For the iconic cover of New Order’s Power, Corruption, and Lies, designer Peter Saville chose Henri Fantin-Latour’s A Basket of Roses (1890) instead of his initial concept, a Machiavelli portrait. “Flowers suggest the means by which power, corruption, and lies infiltrate our lives,” Saville explained. “They’re seductive”. Writer/director Andreas Fontana takes a similar approach with Azor, framing Argentina’s Dirty War entirely through the well-decorated corridors of wealth and power.
You immediately know it’s the past (specifically the late 1970s) as everyone’s smoking indoors. Following the abrupt disappearance of partner René Keys at a delicate business moment, Swiss private banker Yvan De Wiel and his canny wife Inez come to Buenos Aires. Keys’s, and now Yvan’s, job is to reassure and retain their increasingly nervous clientele—the military junta’s turning from political dissidents to eye the ultra-rich like fattened hens, and there’s a growing realization blue blood no longer confers immunity. Keys’ ability to charm clients, especially new money, has Yvan nearly as rattled as persistent rumors about Keys’ disturbing behavior—a word that takes on new flavor in the mouths of those casually referring to protesters as vermin needing extermination.
Azor plays like an inverse The Third Man. Instead of a chump struggling amid post-WWII rubble, we’re lofted into the posh enclaves of Argentina’s wealthiest as Yvan tracks his partner’s moves to learn what scared him into fleeing…if he’s actually out of the country. Instead of an antagonistic girlfriend, Inez is a loyal co-conspirator, telling Yvan he’ll get ahead of Keys by keeping azor. The word is insider lingo—offering the rarest delight of novelty to a bored dowager at a swanky soiree, Inez explains that among private bankers, azor means both “be quiet” and “careful what you say”; a silence of omission.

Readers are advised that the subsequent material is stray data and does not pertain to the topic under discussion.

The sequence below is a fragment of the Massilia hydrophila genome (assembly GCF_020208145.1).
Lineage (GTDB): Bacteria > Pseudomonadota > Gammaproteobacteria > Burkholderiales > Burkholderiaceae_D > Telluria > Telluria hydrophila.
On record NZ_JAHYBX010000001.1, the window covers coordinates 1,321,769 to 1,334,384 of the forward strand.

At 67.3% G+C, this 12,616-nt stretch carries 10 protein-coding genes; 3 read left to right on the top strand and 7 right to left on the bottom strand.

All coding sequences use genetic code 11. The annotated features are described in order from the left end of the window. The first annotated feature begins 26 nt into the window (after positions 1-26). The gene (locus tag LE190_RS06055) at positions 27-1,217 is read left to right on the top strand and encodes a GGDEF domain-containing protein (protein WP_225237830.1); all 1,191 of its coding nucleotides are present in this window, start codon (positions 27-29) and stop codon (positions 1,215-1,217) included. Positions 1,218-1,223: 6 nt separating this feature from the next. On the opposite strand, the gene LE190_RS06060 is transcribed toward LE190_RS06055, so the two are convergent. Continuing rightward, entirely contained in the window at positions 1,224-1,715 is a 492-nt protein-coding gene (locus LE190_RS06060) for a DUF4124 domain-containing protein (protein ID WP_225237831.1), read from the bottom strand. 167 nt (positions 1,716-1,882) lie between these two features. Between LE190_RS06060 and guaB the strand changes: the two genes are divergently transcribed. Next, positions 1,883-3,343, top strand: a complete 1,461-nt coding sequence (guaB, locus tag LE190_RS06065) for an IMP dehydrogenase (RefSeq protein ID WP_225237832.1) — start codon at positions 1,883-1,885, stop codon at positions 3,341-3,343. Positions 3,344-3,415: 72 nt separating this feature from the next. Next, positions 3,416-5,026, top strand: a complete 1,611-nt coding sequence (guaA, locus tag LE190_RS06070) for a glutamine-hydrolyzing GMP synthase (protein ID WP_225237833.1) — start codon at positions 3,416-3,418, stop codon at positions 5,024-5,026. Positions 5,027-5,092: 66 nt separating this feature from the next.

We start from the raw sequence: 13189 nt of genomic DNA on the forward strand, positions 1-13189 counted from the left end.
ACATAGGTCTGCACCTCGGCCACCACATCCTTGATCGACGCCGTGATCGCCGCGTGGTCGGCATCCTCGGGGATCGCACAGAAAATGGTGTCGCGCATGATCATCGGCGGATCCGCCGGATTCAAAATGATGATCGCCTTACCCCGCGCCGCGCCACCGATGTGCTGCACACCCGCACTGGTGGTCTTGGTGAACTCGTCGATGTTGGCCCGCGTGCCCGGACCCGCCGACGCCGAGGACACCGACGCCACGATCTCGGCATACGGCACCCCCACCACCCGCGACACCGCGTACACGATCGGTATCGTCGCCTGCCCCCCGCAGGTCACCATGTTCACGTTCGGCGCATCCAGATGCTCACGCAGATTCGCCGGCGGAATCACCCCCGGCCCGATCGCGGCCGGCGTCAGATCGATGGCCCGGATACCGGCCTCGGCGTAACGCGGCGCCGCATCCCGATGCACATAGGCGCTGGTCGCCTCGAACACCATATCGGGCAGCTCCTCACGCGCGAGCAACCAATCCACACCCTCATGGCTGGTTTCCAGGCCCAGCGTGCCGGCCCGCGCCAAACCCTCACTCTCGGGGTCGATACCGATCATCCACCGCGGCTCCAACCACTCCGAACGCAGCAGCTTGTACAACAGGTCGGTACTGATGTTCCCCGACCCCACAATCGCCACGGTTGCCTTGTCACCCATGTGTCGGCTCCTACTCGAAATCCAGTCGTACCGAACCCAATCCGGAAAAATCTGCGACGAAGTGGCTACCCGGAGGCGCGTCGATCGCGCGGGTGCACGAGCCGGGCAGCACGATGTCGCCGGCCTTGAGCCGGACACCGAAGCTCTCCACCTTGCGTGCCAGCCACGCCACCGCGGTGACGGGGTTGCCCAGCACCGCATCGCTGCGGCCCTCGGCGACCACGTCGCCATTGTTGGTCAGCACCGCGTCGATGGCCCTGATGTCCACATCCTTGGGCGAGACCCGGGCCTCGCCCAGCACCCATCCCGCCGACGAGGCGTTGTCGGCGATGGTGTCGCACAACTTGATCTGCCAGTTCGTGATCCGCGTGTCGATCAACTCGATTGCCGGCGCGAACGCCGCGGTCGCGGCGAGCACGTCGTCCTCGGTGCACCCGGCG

Discreet and discrete: chapters divide the movie, as disconnected locations turn Argentina into isolated bubbles linked only by privilege. At one point Yvan and Inez touch down and take off via private plane to a client’s vast ranch estate; we never actually see the couple in transit, just arriving and existing in exclusive rooms.
The presumptions and blind spots of upper-crust Argentina felt so natural, I was surprised to learn director Fontana is Swiss. His grandfather was a private banker, but never spoke about his work, leaving Fontana with the impression of “something I felt was very powerful, but unknown.” Fontana did his homework, spending two-and-a-half years researching the subject and undertaking the immense project of casting non-actors from the world depicted, rewriting characters to incorporate personalities and details.
The result is hyperfiction. Even for those unfamiliar with Operation Condor, the meticulous verite clearly outlines what’s not on screen. The rebuilt world becomes synecdoche not just for the Dirty War, but for an entire system that gained power behind closed doors and grew to consume the world.
It’s inevitable some will feel let down by the relative straightforwardness of what answers are given. But the plot’s linearity supports the details and mannerisms doing the actual storytelling, a history that never lands in books. By the film’s end, Yvan’s uneasiness turns to confidence, almost relief, as he finds himself on familiar ground, building a symbiotic relationship with money that demands azor.
Azor opens today at Film at Lincoln Center and IFC Center